How I Became An Expert on Houses

What You Need to Know When Buying a House in Florida In different states are different laws and practices pertaining to buying a house. In Florida, you need to know the following essentials: Working with an Agent When buying a house, condo, or any other home in Florida, hire a trustworthy real estate agent who can help you search for properties and take care of all the complicated procedures involved in the purchase. A real estate agent offers a whole array of advantages, from community market knowledge to negotiating prowess and more. Best thing is, they won’t cost you a thing. The seller generally covers the entire real estate commission (around 5% to 6% of the house sale price, to be divided between your agent and the seller’s).
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Seller Disclosure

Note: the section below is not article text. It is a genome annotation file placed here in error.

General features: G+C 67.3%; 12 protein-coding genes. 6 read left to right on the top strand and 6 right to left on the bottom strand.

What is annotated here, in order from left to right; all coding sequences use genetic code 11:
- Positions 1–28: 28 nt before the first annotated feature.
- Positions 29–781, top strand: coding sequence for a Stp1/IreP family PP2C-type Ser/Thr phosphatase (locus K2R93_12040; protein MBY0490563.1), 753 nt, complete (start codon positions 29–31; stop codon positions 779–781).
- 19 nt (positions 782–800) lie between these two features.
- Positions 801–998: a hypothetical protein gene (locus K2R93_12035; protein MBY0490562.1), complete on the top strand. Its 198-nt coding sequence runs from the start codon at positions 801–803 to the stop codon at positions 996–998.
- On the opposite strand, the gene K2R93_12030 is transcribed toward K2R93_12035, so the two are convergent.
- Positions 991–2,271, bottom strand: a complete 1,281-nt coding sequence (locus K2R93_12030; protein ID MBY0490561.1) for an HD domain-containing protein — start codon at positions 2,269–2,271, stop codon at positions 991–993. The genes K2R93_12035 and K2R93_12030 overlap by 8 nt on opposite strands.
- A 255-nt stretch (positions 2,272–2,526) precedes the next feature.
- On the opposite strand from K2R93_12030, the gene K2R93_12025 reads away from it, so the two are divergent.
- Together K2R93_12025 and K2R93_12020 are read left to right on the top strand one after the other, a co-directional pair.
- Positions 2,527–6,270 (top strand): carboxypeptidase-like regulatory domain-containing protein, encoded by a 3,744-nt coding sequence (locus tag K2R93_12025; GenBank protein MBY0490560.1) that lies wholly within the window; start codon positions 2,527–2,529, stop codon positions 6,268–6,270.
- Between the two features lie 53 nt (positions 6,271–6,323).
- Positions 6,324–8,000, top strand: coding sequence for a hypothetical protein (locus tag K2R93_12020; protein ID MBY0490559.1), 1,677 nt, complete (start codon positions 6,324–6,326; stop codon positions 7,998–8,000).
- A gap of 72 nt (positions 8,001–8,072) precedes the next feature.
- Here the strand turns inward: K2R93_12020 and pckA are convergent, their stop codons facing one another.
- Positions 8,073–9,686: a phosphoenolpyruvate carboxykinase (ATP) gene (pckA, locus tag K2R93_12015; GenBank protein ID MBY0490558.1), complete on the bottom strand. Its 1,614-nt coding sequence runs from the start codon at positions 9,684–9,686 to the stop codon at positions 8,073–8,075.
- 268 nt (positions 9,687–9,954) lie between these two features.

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According to state law in Florida, sellers have to disclose anything about their property that has a significant impact on its value and that others cannot normally observe. Seller disclosures are crucial for you as a buyer, since sometimes, just looking at a property will not tell you certain problems its owner may have encountered while living there. On top of that, sellers of houses constructed prior to 1978 should comply with federal Title X disclosures that pertain to lead-based paint and hazards. Home Inspections Buyers must not rely solely on the seller’s disclosures though, but must hire an independent home inspector to check the information provided in the seller’s disclosure. Most buyers’ offers are based on a satisfactory inspection report to make sure that there are no material defects and other such issues as erosion; plumbing, HVAC electrical and electrical irregularities; termites and other pets; and so on. Real Estate Purchase Agreements A purchase agreement is a legal document containing all the material terms and conditions of the real estate transaction. It must be signed by both the buyer and the seller, and include an offer to buy or sell, an acceptance of the offer, the sale price, and an accurate and sufficient property description. Title Issues A buyer needs to get a title search from a title company before they purchase a home. The title company scans public records and other sources for liens, easements or other encumbrances or title restrictions that have a bearing on the property. Also consider getting a title insurance policy to protect the title against adverse claims by any third party, or any issues on the title that the title search may have missed. Working With a Lawyer Lastly, unlike some states, Florida does not require home buyers to hire a lawyer. Yet even if it’s not required, you may just have to get one at a particular point in the process–for example, if you are buying a property in a planned unit development that has complicated CC&Rs, or if you are buying a house jointly with other parties and need help preparing your co-buyer agreement.